Movie Review – 21


The 2008 film 21 is based on the true story of the MIT Blackjack Team. Directed by Robert Luketic and starring Kevin Spacey, Laurence Fishbourne, Jim Sturgess and Kate Bosworth, the film received mixed reviews. However, in the eyes of many, especially those who enjoy the casino genre, the negative reviews were unduly harsh.

The film centres around Massachusetts Institute of Technology (MIT) maths senior Ben Campbell (Sturgess), who has just been accepted into Harvard Medical School, but unsurprisingly cannot afford the $300,000 fee.

Welcome the brilliant Kevin Spacey, who plays MIT professor Micky Rosa, a teacher of Ben’s. After seeing his student solve the Monty Hall problem as well as scoring 97% on his previous test, Rosa invites Ben to join his blackjack team. Enticed by the prospect of huge winnings, which in turn would finance med school, Ben accepts Rosa’s offer.

Rosa introduces his protégé to the rest of the team and teaches him their card counting system. A quick word to the wise: card counting is not illegal but if caught you can be punished. It is far safer and less risky to learn strategies instead regarding how to play in an online casino school.

The intricate system in the film involves “spotters” who play small but keep the count and the “big players” who are signalled over by the “spotters” to a hot table. Things start out well for the team with numerous winning weekends in Vegas and romance starts to blossom between Ben and Jill Taylor (Bosworth).

The team start winning big and start to grow accustomed to their glamorous lifestyle, but as we know all good things must come to an end and this is what happens in spectacular fashion in 21; Ben’s life starts to unravel in front of his eyes and he faces a fight to preserve it.

So, there is the basic premise. You don’t want much more detail otherwise the film would be ruined. In terms of realism, the blackjack scenes in the Vegas hotels are very believable and overall very pulsating. They also work wonders in terms of heightening tension whenever the team seem in danger of being exposed.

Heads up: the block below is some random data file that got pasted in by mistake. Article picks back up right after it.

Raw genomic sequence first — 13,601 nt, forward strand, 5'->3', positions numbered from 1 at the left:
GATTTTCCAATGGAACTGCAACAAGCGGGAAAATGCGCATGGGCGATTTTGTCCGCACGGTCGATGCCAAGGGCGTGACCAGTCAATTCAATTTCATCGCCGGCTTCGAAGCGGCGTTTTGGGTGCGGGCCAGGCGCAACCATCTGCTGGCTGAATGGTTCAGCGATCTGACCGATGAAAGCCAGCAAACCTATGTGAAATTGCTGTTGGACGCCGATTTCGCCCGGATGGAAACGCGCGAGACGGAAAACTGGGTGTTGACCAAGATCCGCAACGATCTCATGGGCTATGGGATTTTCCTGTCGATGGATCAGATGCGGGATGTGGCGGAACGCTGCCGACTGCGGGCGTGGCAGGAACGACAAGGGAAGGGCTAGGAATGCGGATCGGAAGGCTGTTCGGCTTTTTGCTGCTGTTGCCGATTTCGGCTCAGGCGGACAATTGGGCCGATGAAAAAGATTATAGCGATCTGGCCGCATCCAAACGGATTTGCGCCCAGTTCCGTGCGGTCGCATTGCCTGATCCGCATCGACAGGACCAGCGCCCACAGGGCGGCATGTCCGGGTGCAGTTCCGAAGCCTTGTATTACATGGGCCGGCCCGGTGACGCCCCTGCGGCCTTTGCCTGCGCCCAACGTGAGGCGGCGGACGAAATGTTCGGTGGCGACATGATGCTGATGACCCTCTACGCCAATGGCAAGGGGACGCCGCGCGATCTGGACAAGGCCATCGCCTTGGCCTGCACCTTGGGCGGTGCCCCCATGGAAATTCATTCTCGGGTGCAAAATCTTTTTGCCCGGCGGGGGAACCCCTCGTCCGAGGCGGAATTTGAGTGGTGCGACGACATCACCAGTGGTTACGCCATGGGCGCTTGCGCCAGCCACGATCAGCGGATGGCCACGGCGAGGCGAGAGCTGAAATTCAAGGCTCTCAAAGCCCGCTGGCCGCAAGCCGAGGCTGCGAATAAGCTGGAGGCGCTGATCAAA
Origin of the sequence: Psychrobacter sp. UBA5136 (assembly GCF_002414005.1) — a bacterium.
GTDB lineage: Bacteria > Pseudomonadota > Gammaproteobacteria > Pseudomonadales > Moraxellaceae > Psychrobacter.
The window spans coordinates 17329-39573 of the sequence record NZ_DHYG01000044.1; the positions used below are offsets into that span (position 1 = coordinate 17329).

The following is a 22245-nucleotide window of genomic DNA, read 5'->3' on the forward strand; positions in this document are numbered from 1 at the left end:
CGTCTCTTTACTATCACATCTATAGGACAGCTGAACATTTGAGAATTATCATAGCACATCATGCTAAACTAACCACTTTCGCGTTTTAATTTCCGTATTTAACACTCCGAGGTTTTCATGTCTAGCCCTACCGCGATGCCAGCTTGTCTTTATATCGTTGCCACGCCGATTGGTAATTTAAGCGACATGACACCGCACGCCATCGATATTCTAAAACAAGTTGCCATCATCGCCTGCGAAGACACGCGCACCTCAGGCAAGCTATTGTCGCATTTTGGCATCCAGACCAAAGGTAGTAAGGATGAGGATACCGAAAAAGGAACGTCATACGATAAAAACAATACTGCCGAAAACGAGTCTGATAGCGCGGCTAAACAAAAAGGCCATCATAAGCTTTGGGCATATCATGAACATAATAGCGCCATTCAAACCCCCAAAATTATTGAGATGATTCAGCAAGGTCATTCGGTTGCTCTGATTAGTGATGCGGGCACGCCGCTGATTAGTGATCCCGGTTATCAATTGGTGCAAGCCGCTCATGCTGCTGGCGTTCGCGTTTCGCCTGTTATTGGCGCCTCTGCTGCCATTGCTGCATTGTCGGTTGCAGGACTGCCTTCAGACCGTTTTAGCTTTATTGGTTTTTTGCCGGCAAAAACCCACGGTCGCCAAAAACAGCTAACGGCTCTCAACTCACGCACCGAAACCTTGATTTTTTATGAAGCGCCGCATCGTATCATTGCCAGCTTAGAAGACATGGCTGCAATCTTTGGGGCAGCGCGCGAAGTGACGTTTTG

As is to be expected, Kevin Spacey is at his cerebral best. He is sinister and very compelling, making him perfect for this divisive role.

Spacey is perfect at polarising people; he shouldn’t be liked but his character is hard not to sympathise with. As for Fishbourne, his screen time is limited but when he does appear he immediately grabs your attention. His character as the Vegas chief of security is portrayed smartly. Although he is the good guy you don’t particularly like him. Young Jim Sturgess also does well to hold his own in a film that contains such acting pedigree.

However, the romance between Ben and Jill is weak and not really needed in the film as a whole. People want to watch blackjack, not a whimsical but albeit lacklustre romance. Granted, you can’t really make a film in Hollywood without having to acquiesce to a love-story, but it would have been cool if Luketic had opted to go without one.

There is little to no mention of any romantic overtures in the book and this should have carried over into the film. All in all, 21 is a high-octane affair that does grip the audience, and with plenty of Spacey on show it’s hard not like. If you like the genre, or just action films in general, then 21 should be a must watch.